ISS News: April 2018 Archives

Keith's update: NASA quietly posted the International Space Station Transition Report pursuant to Section 303(c)(2) of the NASA Transition Authorization Act of 2017 (P.L. 115-10) a few days ago.

"This report responds to direction in the National Aeronautics and Space Administration Transition Authorization Act of 2017 (P.L. 115-10, hereafter "the Act"), Section 303(c)(1), to submit to Congress a report evaluating the International Space Station (ISS) as a platform for research, deep space exploration, and low-Earth orbit (LEO) spaceflight in partnership with its four foreign space agency partners, and the commercial space sector (see Appendix for text of the reporting requirement, excerpted from the Act)."

House Committee on Science, Space, and Technology Markup NASA Authorization Act of 2018

"TUESDAY, April 17, at 10 a.m. EDT, the U.S. House Committee on Science, Space, and Technology will meet to consider the following legislation: H.R. 5503, the National Aeronautics and Space Administration Authorization Act of 2018, introduced today by Rep. Brian Babin (R- Texas). The legislation authorizes the programs of NASA for fiscal years 2018 and 2019."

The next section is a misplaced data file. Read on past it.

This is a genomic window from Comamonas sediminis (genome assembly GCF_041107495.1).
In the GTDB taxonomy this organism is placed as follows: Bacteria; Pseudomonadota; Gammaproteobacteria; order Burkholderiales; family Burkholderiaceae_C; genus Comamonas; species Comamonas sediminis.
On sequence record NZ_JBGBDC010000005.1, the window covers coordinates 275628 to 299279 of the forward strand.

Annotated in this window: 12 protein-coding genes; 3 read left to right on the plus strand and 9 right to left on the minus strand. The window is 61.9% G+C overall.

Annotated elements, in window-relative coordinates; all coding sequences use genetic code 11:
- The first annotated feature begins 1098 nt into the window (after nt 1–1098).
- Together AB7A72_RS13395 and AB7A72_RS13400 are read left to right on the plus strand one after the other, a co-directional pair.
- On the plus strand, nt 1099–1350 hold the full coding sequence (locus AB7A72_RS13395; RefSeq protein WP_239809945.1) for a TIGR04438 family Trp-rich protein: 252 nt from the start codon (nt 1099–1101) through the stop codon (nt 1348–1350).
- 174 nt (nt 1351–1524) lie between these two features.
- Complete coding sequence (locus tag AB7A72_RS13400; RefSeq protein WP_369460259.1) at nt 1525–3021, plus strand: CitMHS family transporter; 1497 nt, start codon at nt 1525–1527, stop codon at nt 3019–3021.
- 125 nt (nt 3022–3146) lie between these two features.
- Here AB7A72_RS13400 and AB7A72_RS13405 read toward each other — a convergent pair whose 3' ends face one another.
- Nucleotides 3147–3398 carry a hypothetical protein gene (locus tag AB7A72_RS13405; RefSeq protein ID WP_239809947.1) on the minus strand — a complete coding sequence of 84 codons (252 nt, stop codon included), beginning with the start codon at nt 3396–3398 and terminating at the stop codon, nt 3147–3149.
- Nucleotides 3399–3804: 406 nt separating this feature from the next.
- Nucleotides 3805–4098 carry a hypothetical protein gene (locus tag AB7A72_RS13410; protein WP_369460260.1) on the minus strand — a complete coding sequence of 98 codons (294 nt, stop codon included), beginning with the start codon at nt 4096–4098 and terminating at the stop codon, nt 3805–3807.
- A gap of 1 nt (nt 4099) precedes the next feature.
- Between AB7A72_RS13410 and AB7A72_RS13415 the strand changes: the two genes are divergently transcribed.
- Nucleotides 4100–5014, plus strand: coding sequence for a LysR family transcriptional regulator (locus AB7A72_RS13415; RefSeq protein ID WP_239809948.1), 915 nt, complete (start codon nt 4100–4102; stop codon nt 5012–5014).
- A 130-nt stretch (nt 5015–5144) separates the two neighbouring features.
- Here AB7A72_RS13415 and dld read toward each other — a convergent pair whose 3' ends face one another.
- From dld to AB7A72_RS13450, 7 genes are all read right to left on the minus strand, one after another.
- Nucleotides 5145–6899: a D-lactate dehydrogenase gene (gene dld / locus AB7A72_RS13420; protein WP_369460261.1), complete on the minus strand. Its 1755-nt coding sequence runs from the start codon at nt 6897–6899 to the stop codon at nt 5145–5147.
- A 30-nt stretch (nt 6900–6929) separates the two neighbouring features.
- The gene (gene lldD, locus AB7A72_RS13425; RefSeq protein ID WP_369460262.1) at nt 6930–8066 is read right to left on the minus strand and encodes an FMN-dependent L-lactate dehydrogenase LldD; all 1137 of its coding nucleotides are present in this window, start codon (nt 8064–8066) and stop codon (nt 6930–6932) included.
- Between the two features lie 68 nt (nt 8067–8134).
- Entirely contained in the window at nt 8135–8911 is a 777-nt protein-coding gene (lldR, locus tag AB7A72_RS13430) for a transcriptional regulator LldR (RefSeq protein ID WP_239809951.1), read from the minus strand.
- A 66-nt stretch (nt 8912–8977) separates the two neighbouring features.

Keith's 13 April note: According to this text of HR 5503 the ISS Transition Report has been submitted to Congress. So when will NASA release it to the public?

Sec. 202. ISS Transition (a) Findings

"(4) The ISS transition report, submitted pursuant to section 50111(c)(2) of title 51, United States Code, provides an explanation of NASA's plans to foster the development of private industry capabilities and private demand with a goal of ending direct NASA support for ISS operations by the end of fiscal year 2024.

(5) The plans laid out in the ISS transition report are conditionally flexible and require feedback to inform next steps. In addition, the feasibility of ending direct NASA support for ISS operations by the end of fiscal year 2024 is dependent on many factors, some of which are indeterminate until the Administration carries out the initial phases of the ISS transition plan."

- What About That Space Station Transition Plan NASA?, earlier post
- Did NASA Deliver The ISS Transition Plan To Congress Required By Law? Update: No, earlier post
- Is NASA Going To Break The Law By Not Delivering An ISS Transition Plan To Congress?, earlier post
- Senators Blast NASA and OMB Over Future Of ISS, earlier post
- Is Privatizing ISS A Smart Thing To Do?, earlier post
- White House Plan To Defund ISS By 2025 Moves Ahead, earlier post
- Reaction To Proposed OMB Space Station Funding Cuts, earlier post

Putin Says Space Exploration With U.S. Will Go On Amid Sanctions

"Russia wants to continue international cooperation in space and won't break off programs with the U.S. in retaliation for its latest economic sanctions, President Vladimir Putin said."

Putin says Russia will not quit international space cooperation programs, TASS

""We are not going to upset anything or to quit these programs. We are determined to complete them. We have partners in the exploration of Mars and the Moon - the United States, Canada, Japan, and the European Union," Putin said during a visit to the Kosmos (Space) pavilion at the VDNKh exhibition center."